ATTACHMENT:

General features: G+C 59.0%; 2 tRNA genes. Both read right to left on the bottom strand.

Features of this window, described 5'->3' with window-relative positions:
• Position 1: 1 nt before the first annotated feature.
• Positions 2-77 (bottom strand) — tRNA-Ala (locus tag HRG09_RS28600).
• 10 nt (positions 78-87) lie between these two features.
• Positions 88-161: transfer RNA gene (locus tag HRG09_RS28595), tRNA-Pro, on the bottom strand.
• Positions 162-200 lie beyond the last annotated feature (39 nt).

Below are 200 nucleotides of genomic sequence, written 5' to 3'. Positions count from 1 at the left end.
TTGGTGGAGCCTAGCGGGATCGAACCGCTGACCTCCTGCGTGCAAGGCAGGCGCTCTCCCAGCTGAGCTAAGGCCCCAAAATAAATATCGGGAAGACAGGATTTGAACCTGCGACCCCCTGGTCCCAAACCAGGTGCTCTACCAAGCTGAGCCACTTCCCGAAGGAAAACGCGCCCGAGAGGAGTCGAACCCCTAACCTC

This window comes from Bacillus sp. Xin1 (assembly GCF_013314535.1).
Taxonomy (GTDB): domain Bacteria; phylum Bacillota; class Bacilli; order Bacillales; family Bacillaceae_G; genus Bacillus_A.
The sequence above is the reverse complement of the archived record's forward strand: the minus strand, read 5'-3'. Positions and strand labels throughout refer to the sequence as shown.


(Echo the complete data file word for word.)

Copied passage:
General features: G+C 59.0%; 2 tRNA genes. Both read right to left on the bottom strand.

Features of this window, described 5'->3' with window-relative positions:
• Position 1: 1 nt before the first annotated feature.
• Positions 2-77 (bottom strand) — tRNA-Ala (locus tag HRG09_RS28600).
• 10 nt (positions 78-87) lie between these two features.
• Positions 88-161: transfer RNA gene (locus tag HRG09_RS28595), tRNA-Pro, on the bottom strand.
• Positions 162-200 lie beyond the last annotated feature (39 nt).

Below are 200 nucleotides of genomic sequence, written 5' to 3'. Positions count from 1 at the left end.
TTGGTGGAGCCTAGCGGGATCGAACCGCTGACCTCCTGCGTGCAAGGCAGGCGCTCTCCCAGCTGAGCTAAGGCCCCAAAATAAATATCGGGAAGACAGGATTTGAACCTGCGACCCCCTGGTCCCAAACCAGGTGCTCTACCAAGCTGAGCCACTTCCCGAAGGAAAACGCGCCCGAGAGGAGTCGAACCCCTAACCTC

This window comes from Bacillus sp. Xin1 (assembly GCF_013314535.1).
Taxonomy (GTDB): domain Bacteria; phylum Bacillota; class Bacilli; order Bacillales; family Bacillaceae_G; genus Bacillus_A.
The sequence above is the reverse complement of the archived record's forward strand: the minus strand, read 5'-3'. Positions and strand labels throughout refer to the sequence as shown.